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Judge sides against grower in lawsuit over Williams hemp raid

A federal judge has determined that the search warrant behind a Williams raid was lawfully served, dealing a major blow to a lawsuit filed by a Josephine County hemp grower who alleges that police in two counties seized and destroyed two tons of legal hemp rather than pot.

U.S. Magistrate Judge Mark Clarke acknowledged that Oregonized Hemp Co. LLC of Grants Pass and owner Justin Pitts are “understandably frustrated with the actions of law enforcement in this case,” but Clarke did not find any constitutional violations.

“If the allegations are true, plaintiffs (Pitts and Oregonized Hemp Co.) have suffered a large economic loss due to the destruction of their industrial hemp, which law enforcement misidentified as marijuana,” Clarke wrote in his findings filed Feb. 26, in U.S. District Court in Medford. “However, the court struggles to ascertain a constitutional violation in this case.”

Pitts filed his $2.5 million federal lawsuit against Josephine and Jackson counties and a Medford police detective alleging they each had a role in constitutional and civil rights violations surrounding an April 22 raid at a warehouse leased by the Grants Pass hemp company in the 1100 block of Panther Gulch Road, Williams.

Pitts’ allegations included claims that the warrant lacked a judge’s signature, and that law enforcement serving the warrant ignored employee protests that the plant material they were seizing was legal industrial hemp with THC concentrations at or below .03 percent.

The search warrant specifically targeted “items related to the illegal possession, manufacture or delivery of marijuana.”

The warrant later called for the destruction of pounds of plant material seized, Josephine County Circuit Court records show. No criminal charges were ever filed against Pitts in the raid.

In Clarke’s findings, which will be reviewed by another judge along with any future motions and countermotions in the suit, the magistrate judge determined that the warrant was valid under Oregon and federal law.

Pitts claimed that the search warrant did not include a judge’s name stamp, did not identify the person requesting the warrant and did not contain evidence of probable cause in the search warrant.

Clarke states that those claims don’t rise to the level of a constitutional rights violation because it was authorized by a judge who heard the evidence before granting the search warrant.

“Oregon law does not require a search warrant to name the applicant or contain evidence supporting probable cause,” Clarke wrote. “This information should be presented to the judge authorizing the warrant, but it is not required to be attached to the warrant at the time of execution.”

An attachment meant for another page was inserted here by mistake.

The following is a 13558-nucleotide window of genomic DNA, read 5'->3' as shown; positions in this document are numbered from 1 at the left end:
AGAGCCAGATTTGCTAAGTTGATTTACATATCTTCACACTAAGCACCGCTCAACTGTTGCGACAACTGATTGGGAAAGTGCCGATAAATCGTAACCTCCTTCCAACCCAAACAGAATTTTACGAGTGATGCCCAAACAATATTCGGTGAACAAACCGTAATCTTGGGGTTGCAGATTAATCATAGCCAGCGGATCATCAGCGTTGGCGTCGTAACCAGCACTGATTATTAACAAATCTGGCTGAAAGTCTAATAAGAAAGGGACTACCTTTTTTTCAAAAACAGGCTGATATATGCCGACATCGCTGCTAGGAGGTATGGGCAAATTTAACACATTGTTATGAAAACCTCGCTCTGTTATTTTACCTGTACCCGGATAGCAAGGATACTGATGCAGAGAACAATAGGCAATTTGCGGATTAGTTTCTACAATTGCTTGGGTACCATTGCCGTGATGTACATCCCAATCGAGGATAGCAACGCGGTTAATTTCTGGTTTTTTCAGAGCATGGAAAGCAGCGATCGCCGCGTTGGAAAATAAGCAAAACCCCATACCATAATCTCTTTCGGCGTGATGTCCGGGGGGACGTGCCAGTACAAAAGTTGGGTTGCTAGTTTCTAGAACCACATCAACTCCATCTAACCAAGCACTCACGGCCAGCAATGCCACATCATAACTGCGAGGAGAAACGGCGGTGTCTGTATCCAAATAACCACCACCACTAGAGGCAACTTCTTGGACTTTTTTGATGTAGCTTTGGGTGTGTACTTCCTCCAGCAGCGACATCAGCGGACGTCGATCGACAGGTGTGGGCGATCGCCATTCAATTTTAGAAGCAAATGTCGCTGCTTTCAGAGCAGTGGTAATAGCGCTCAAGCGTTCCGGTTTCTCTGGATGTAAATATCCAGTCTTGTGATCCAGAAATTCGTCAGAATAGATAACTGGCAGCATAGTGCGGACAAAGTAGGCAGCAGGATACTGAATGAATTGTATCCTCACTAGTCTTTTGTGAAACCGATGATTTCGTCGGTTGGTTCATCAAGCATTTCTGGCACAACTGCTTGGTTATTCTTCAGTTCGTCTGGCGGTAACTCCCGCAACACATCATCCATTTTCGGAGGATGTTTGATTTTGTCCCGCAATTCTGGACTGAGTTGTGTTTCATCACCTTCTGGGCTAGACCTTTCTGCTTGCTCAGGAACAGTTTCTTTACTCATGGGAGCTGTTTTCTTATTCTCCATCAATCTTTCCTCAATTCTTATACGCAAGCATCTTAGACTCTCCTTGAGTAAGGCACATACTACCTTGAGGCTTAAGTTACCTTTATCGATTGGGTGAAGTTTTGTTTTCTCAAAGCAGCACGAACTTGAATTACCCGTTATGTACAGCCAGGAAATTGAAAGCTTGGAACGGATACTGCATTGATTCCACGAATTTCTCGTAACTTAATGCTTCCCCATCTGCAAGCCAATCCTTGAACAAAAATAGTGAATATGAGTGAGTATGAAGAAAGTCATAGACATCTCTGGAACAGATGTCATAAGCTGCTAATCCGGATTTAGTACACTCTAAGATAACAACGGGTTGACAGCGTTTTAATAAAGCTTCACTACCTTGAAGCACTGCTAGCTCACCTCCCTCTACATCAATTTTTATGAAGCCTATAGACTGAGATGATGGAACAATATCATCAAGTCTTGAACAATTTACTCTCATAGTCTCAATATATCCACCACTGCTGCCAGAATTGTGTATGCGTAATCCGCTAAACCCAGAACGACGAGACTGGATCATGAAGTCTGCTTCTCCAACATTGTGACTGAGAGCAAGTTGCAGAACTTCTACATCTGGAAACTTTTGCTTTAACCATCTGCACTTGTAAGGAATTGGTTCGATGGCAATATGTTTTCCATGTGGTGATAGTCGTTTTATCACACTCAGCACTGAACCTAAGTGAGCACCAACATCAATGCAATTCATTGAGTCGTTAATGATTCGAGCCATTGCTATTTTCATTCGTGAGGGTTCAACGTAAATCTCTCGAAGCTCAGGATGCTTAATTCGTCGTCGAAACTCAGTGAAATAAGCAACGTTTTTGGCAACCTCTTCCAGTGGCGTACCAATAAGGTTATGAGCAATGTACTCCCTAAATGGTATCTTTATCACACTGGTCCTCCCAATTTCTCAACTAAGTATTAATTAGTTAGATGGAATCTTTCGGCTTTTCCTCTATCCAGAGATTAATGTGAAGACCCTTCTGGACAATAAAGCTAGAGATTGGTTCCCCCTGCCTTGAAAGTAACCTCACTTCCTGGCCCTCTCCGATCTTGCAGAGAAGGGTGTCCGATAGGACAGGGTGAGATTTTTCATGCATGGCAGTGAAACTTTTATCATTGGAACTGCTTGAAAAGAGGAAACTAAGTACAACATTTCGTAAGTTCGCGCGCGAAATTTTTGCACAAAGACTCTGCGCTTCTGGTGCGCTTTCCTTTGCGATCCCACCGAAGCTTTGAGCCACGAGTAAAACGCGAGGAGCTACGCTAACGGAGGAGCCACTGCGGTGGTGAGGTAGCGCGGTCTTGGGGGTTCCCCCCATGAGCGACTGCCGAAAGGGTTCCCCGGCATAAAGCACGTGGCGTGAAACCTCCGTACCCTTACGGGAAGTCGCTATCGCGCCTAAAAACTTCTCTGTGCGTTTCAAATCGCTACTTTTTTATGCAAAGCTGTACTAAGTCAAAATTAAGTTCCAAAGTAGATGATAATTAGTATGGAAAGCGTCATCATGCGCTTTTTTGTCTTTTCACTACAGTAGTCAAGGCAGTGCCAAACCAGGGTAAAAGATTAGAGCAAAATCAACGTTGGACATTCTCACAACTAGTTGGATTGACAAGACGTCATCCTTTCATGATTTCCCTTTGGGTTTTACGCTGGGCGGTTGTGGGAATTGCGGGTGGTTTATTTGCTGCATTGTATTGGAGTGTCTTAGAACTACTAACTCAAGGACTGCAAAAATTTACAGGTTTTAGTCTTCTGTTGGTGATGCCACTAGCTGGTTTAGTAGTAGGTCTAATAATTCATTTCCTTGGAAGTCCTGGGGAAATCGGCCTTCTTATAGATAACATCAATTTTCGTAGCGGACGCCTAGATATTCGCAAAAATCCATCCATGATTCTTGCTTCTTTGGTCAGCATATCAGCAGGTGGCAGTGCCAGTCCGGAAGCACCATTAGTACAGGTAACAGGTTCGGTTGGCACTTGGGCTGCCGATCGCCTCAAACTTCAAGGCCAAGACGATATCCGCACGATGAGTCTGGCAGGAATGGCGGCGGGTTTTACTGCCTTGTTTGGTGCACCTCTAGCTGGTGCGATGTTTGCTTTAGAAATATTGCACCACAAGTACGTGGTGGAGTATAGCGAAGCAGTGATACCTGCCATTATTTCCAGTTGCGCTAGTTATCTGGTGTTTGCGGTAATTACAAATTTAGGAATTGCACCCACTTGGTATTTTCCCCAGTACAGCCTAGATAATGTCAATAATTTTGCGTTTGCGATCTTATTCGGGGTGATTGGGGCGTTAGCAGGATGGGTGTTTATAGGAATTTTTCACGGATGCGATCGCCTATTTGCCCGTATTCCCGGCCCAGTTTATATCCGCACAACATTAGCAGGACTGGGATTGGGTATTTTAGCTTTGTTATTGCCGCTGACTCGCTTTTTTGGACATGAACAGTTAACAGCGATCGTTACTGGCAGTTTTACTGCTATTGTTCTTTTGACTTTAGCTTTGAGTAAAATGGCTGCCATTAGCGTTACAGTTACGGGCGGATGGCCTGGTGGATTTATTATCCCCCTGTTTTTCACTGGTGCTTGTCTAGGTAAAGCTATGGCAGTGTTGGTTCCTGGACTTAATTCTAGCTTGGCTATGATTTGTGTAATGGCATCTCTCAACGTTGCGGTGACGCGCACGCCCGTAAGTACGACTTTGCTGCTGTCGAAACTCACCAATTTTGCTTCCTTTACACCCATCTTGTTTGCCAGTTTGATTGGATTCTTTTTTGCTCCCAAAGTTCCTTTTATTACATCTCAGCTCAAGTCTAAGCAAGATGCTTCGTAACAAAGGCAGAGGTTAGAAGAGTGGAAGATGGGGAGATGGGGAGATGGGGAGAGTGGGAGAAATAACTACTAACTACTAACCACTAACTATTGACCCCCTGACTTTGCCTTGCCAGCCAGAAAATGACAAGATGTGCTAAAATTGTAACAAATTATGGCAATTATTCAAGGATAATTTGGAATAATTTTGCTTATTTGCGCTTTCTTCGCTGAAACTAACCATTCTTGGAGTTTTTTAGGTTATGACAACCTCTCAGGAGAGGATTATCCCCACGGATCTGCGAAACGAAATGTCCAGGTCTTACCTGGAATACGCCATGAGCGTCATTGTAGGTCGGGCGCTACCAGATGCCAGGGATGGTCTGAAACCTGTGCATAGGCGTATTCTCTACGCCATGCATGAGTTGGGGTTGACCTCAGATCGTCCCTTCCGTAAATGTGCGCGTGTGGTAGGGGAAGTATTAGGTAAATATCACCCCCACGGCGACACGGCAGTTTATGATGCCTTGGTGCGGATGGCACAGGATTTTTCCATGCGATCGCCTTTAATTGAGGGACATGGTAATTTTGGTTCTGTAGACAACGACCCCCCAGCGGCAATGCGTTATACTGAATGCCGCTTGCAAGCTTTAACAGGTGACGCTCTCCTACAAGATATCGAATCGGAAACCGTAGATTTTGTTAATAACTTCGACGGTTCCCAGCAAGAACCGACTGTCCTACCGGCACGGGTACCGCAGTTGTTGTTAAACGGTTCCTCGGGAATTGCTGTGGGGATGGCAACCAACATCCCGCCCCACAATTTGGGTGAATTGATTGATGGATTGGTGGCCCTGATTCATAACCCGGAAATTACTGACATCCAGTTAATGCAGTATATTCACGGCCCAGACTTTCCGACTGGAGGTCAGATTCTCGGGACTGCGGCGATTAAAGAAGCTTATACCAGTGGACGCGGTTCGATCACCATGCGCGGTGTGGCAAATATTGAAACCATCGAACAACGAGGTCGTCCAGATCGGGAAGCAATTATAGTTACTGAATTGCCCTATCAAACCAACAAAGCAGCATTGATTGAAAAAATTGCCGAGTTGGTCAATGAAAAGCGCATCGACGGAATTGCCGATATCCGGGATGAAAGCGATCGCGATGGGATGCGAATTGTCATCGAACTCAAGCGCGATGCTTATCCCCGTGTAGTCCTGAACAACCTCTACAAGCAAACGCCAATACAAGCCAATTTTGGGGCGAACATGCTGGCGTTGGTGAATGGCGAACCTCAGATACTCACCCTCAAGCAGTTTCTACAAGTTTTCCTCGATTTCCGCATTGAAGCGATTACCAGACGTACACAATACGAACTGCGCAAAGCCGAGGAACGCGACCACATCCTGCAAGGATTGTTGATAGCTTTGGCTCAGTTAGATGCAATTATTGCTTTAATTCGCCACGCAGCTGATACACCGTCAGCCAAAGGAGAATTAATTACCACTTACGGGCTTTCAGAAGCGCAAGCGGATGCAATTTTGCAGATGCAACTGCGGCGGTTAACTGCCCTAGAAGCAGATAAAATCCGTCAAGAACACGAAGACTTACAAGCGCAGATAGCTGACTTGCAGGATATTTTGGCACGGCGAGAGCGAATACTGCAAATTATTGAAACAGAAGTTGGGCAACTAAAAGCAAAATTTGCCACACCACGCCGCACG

According to a September Josephine County filing and an earlier news report, what sparked the Williams raid was information from an unnamed informant who told Medford police Det. Chris Dode about a lab in the warehouse that the informant reportedly witnessed making two liters of distilled marijuana concentrate.

Dode determined that the warehouse was “not approved or registered for either marijuana or hemp production as required under Oregon law,” according to Clarke.

Clarke further stated that Pitts failed to cite any legal precedent that “officers must heed claims of innocence given by suspects at the scene of a warrant’s execution.”

“Based on the warrant and affidavit, it would have been reasonable for officers executing the warrant to believe that any cannabis cultivation on the premises was unlawful regardless of whether the cannabis was hemp or marijuana,” Clarke wrote.

According to the search warrant report filed in Josephine County Circuit Court, the Jackson County Illegal Marijuana Enforcement Team, Oregon State Police and Josephine County Marijuana Enforcement Team seized roughly 10,000 pounds of plants that authorities suspected to be marijuana and “approximately 50,000 liters (4,000 pounds) of liquid cannabinoid products.”

One day after the search, 8,980 pounds of suspected marijuana and 318.7 pounds of suspected marijuana distillate in glass Mason jars were destroyed by a judge’s order at Dode’s request.

Josephine County’s lawyer, Molly Silver, sought the county to be dismissed in the case by arguing that Josephine County sheriff’s deputies shouldn’t be liable “for the actions of Jackson County officers and a Medford police detective,” according to a September filing.

Clarke sided against the request for Josephine County to be outright dismissed because the claims are still pending against Jackson County and the city of Medford. Clarke stated that “in the interests of judicial efficiency and fairness to the plaintiffs, the litigation should not be splintered into two different courts.”

Clarke recommended that Pitts and his lawyer, Ross Day of Portland, be granted time to refile an amended lawsuit based on the findings.

All parties have until March 30 to file objections to Clarke’s findings, according to court records Friday.

Reach reporter Nick Morgan at nmorgan@rosebudmedia.com. Follow him on Twitter @MTCrimeBeat.